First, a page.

Getting to know Professor Cook

Kayla Wilson

Very few people can claim to have spent their entire professional lives holding the same position. Even fewer can claim to have enjoyed doing so. One of those lucky few is Professor David Cook, Lawrence physics professor since 1965.
While finishing his PhD at Harvard, he ruled out that and other similar institutions: “I knew I did not want to be involved in the research mill at a major university.” He added that he was “turned off by the attitudes toward scholarship and the secretiveness” of research universities.About a year and a half before the time he would be ready to take a teaching position, Cook filled out the forms for the Harvard Placement Office, just to get them done, and informing the person he gave the forms to just to hold them, as he was not ready to make any commitments yet.

However, a short time after this, this same office worker, a good friend of Lawrence’s then-Dean of Faculty, discovered that Lawrence would be needing a physics professor just as Professor Cook would be able to accept such a position. He interviewed and has been here ever since. “People get along here,” he said, “It is a challenging and supportive environment.”

While on sabbatical from 1971-72, he spent time at Dartmouth, where he observed their use of time-shared computing in a physics curriculum. “I was enthralled with the potential for teaching,” he said.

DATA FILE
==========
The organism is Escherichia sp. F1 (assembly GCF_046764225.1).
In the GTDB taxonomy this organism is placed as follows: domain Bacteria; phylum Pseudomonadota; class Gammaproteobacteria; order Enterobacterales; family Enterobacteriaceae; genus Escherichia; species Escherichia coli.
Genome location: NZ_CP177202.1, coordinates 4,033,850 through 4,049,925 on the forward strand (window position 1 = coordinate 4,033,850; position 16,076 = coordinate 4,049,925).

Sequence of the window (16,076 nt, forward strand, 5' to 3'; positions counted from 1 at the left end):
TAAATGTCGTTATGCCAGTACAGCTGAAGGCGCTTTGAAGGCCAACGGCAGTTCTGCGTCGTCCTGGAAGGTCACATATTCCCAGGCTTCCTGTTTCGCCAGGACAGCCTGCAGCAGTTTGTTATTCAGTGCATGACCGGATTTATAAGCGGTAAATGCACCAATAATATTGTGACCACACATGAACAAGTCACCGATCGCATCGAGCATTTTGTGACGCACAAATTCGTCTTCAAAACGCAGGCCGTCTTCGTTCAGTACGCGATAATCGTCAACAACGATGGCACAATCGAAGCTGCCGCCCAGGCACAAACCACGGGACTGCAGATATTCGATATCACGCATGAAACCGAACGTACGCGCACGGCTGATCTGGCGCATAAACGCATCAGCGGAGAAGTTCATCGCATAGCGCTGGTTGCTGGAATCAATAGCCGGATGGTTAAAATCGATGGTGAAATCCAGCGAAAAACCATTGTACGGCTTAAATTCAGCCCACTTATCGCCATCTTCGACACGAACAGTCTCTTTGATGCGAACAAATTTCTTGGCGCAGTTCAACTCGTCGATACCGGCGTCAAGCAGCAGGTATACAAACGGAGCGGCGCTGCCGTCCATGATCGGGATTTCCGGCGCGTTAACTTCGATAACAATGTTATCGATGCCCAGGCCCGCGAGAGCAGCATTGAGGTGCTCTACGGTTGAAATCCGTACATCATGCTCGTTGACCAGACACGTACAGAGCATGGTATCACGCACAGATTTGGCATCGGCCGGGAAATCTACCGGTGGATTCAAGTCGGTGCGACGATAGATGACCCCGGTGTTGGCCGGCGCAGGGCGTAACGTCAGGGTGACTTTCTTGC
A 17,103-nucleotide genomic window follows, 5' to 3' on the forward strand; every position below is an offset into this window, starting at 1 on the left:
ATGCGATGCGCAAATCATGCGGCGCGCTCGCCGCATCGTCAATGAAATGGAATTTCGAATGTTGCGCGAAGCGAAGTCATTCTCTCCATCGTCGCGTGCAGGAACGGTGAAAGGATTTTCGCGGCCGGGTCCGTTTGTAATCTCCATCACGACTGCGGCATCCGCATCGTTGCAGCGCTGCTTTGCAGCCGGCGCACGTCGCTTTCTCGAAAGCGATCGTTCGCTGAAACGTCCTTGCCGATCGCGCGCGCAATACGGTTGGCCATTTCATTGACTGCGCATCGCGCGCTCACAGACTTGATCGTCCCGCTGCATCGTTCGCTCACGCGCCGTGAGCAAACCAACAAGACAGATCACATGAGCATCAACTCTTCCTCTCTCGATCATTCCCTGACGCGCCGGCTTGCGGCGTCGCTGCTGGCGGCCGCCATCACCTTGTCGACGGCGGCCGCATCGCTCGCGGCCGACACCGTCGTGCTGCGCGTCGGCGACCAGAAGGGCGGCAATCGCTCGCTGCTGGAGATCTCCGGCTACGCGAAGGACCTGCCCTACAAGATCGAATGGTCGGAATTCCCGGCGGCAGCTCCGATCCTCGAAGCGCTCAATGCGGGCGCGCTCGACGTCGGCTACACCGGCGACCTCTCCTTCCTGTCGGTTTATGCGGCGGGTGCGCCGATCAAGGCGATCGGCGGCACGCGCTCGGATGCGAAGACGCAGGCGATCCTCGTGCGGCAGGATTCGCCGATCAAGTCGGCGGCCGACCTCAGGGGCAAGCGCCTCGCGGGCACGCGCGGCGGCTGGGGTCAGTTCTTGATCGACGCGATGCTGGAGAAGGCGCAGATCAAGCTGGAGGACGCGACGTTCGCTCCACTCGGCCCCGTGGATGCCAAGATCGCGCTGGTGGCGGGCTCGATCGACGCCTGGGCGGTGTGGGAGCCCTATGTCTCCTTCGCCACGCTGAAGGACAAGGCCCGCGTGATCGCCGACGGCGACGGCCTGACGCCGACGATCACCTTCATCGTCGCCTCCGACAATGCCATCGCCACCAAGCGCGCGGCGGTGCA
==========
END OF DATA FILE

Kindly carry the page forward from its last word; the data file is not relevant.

Since then he has striven to incorporate computers into the curriculum at Lawrence, building the Lawrence Computational Physics Laboratory. “I am rather proud of the program,” he said.

Professor Cook has also written two textbooks about computational physics. The first, entitled “The Theory of the Electromagnetic Field”, was published in 1975 and went out of print in the late 1980s. Dover Publications then reprinted the book in 2003. Of being reprinted by this publishing house Cook said, “In some measure I’ve joined the elite.”

Also in 2003, Cook published “Computation and Problem Solving in Undergraduate Physics”. Because no two institutions use the same operating systems or programs, he revises this book with every publication and because of this he publishes it himself.

He sells to 15-20 schools regularly and each wants a different version. However, he is still looking for a publisher, one that can give him more exposure. “You don’t write physics textbooks with the expectation of being a millionaire,” he said.

Outside of computers, Professor Cook enjoys music. He has played the organ since 1951 and has played in churches since high school, a job that he continues to this day. “Music has helped me retain my sanity,” he said, “I would practice just to clear my head and forget the stress of taking graduate physics.”

In addition, when he has spare time he reads music — “Organ pieces, Bach especially.” His love of music spawned his Physics of Music course, a favorite of his. He does read novels however, citing murder mysteries by Agatha Christie and Conan Doyle. “I’m not much of a movie-goer. My favorite movies are ‘North by Northwest’ and ‘Mary Poppins.'”

Professor Cook, who has been on a two-year retirement plan, will officially retire in June of 2008. After retirement he will still retain University affiliation and continue to have an office on campus.